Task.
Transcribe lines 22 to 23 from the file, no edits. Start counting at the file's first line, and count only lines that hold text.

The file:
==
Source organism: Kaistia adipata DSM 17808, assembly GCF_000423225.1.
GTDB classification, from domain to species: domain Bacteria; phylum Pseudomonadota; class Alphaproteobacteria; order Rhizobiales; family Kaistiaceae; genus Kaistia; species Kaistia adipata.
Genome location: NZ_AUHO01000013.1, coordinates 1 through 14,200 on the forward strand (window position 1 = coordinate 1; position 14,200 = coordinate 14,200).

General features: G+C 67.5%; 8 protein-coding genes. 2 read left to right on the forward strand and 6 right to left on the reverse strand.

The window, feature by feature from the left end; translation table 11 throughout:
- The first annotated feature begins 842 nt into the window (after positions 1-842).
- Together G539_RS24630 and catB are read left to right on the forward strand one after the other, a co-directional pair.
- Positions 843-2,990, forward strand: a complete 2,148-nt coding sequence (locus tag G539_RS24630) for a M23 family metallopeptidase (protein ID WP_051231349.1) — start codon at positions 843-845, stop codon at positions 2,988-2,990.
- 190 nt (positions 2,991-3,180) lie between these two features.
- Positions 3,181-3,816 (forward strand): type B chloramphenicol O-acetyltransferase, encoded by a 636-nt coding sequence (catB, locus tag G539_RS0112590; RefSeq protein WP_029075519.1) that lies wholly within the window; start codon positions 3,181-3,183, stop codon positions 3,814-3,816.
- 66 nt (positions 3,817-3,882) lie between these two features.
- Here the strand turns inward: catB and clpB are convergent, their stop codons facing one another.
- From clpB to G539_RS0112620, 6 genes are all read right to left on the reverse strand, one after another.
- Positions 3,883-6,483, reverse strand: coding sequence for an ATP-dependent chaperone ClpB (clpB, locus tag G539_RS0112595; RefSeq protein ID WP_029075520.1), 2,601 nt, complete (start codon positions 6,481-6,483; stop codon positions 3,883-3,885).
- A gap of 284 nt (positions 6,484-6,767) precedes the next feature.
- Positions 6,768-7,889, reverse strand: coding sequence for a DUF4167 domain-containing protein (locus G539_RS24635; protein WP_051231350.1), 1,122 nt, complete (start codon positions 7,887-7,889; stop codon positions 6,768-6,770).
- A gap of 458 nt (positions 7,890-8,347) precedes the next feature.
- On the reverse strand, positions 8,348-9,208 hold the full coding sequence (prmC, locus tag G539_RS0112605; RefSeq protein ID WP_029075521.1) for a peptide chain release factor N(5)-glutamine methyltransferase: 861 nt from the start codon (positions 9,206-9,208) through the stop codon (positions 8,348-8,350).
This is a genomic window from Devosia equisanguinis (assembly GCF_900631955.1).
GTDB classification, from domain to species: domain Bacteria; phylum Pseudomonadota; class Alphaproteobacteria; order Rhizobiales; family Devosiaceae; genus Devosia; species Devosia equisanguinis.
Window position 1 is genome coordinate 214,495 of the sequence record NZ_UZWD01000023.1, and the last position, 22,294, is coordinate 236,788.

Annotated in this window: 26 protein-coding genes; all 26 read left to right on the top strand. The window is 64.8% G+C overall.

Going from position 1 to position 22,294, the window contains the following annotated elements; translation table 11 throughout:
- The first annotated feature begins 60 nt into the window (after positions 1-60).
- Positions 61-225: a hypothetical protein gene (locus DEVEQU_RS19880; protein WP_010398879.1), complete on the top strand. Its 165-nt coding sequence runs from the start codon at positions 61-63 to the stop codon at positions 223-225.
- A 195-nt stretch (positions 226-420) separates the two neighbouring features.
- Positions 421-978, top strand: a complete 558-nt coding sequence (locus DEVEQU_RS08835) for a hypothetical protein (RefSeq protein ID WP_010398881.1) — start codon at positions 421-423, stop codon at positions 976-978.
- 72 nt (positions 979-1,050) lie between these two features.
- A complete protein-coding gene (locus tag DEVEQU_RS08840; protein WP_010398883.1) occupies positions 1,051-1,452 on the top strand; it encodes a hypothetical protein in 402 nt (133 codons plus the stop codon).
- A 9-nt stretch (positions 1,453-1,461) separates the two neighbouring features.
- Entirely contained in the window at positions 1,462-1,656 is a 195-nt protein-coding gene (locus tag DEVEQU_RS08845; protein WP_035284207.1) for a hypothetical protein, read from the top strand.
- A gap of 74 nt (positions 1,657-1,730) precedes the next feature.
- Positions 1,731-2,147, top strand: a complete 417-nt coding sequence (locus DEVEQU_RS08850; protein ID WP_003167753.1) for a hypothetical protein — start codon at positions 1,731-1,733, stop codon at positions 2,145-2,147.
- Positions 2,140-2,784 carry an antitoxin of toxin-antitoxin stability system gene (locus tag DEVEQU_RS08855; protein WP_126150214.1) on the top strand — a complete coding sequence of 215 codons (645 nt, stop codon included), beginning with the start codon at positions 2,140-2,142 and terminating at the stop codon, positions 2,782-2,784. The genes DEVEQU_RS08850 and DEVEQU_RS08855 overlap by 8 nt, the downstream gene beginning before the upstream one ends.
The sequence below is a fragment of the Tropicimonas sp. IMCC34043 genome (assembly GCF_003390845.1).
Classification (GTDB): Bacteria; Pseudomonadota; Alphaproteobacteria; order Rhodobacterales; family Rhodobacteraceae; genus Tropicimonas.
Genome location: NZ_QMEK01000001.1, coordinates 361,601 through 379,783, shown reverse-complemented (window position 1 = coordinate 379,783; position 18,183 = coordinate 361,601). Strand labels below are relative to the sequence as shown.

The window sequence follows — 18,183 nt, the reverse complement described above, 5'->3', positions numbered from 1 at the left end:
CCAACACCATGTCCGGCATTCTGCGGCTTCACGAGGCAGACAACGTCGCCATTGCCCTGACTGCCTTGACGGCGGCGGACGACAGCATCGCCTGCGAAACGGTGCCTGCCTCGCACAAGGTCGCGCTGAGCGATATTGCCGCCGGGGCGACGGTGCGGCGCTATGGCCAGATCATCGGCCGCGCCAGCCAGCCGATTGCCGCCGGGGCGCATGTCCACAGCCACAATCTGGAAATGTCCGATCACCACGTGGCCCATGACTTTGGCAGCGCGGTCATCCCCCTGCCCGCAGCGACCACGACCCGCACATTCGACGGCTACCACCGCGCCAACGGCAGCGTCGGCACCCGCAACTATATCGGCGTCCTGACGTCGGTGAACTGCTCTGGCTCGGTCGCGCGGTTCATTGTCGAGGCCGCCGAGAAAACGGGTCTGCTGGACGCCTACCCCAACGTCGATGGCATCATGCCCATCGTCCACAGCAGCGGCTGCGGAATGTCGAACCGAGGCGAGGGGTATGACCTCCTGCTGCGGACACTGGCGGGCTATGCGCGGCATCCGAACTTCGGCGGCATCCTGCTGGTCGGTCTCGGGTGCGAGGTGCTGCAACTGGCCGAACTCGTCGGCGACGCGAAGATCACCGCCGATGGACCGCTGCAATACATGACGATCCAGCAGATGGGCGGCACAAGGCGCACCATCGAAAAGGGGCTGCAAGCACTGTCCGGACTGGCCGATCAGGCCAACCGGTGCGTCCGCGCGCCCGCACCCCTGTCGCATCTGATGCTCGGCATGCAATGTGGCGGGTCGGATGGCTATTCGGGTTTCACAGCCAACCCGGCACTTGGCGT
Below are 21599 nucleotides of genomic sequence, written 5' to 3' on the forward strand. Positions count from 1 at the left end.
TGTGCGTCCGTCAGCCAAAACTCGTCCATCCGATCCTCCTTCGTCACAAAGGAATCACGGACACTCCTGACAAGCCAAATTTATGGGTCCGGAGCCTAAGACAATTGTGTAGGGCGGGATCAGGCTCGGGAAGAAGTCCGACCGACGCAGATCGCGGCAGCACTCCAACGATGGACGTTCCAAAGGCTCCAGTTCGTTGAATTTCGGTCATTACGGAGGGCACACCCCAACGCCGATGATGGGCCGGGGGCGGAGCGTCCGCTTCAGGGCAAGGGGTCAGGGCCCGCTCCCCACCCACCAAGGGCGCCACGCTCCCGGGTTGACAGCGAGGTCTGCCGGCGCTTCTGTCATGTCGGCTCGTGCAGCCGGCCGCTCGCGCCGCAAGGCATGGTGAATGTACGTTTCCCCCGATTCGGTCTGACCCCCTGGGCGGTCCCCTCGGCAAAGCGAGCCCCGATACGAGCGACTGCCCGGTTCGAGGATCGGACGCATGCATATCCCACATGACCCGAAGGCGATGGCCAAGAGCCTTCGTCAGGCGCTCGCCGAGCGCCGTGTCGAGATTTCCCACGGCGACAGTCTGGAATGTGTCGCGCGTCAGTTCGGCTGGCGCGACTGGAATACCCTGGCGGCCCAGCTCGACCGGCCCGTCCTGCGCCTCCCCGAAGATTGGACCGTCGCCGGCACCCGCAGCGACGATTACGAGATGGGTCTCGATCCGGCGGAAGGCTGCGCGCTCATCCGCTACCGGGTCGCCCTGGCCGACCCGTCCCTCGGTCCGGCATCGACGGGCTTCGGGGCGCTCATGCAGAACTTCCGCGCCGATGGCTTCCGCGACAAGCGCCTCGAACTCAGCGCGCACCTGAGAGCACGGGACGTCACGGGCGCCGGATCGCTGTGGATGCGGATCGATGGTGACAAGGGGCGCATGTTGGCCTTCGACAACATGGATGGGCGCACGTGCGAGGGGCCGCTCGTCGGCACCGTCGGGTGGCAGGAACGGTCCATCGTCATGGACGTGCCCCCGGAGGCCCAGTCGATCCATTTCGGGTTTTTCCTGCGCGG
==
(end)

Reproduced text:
Annotated in this window: 26 protein-coding genes; all 26 read left to right on the top strand. The window is 64.8% G+C overall.

Going from position 1 to position 22,294, the window contains the following annotated elements; translation table 11 throughout: